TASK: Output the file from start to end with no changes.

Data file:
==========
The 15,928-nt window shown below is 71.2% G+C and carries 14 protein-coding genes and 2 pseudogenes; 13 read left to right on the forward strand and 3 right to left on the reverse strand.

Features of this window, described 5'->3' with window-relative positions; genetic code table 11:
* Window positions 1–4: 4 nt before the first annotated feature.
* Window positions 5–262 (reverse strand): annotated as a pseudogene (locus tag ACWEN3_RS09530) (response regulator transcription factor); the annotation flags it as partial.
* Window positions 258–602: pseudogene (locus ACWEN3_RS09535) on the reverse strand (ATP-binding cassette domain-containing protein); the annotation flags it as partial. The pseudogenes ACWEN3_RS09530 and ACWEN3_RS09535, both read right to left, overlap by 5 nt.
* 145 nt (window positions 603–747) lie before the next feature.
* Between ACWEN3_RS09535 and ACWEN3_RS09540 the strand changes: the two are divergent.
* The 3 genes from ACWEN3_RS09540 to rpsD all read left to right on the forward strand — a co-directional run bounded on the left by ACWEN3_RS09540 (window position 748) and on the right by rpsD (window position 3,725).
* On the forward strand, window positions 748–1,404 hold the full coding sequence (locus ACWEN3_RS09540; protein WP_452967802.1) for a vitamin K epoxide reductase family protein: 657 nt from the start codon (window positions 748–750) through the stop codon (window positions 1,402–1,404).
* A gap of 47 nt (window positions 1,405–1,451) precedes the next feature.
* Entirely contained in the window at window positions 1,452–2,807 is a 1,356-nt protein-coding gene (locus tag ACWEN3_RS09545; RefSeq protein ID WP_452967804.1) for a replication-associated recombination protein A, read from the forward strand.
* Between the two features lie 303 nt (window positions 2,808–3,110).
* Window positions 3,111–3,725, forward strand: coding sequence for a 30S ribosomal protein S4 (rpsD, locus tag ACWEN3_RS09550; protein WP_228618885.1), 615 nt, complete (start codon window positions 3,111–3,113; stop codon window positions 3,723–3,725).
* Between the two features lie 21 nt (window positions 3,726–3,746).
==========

The 15,928-nt window shown below is 71.2% G+C and carries 14 protein-coding genes and 2 pseudogenes; 13 read left to right on the forward strand and 3 right to left on the reverse strand.

Features of this window, described 5'->3' with window-relative positions; genetic code table 11:
* Window positions 1–4: 4 nt before the first annotated feature.
* Window positions 5–262 (reverse strand): annotated as a pseudogene (locus tag ACWEN3_RS09530) (response regulator transcription factor); the annotation flags it as partial.
* Window positions 258–602: pseudogene (locus ACWEN3_RS09535) on the reverse strand (ATP-binding cassette domain-containing protein); the annotation flags it as partial. The pseudogenes ACWEN3_RS09530 and ACWEN3_RS09535, both read right to left, overlap by 5 nt.
* 145 nt (window positions 603–747) lie before the next feature.
* Between ACWEN3_RS09535 and ACWEN3_RS09540 the strand changes: the two are divergent.
* The 3 genes from ACWEN3_RS09540 to rpsD all read left to right on the forward strand — a co-directional run bounded on the left by ACWEN3_RS09540 (window position 748) and on the right by rpsD (window position 3,725).
* On the forward strand, window positions 748–1,404 hold the full coding sequence (locus ACWEN3_RS09540; protein WP_452967802.1) for a vitamin K epoxide reductase family protein: 657 nt from the start codon (window positions 748–750) through the stop codon (window positions 1,402–1,404).
* A gap of 47 nt (window positions 1,405–1,451) precedes the next feature.
* Entirely contained in the window at window positions 1,452–2,807 is a 1,356-nt protein-coding gene (locus tag ACWEN3_RS09545; RefSeq protein ID WP_452967804.1) for a replication-associated recombination protein A, read from the forward strand.
* Between the two features lie 303 nt (window positions 2,808–3,110).
* Window positions 3,111–3,725, forward strand: coding sequence for a 30S ribosomal protein S4 (rpsD, locus tag ACWEN3_RS09550; protein WP_228618885.1), 615 nt, complete (start codon window positions 3,111–3,113; stop codon window positions 3,723–3,725).
* Between the two features lie 21 nt (window positions 3,726–3,746).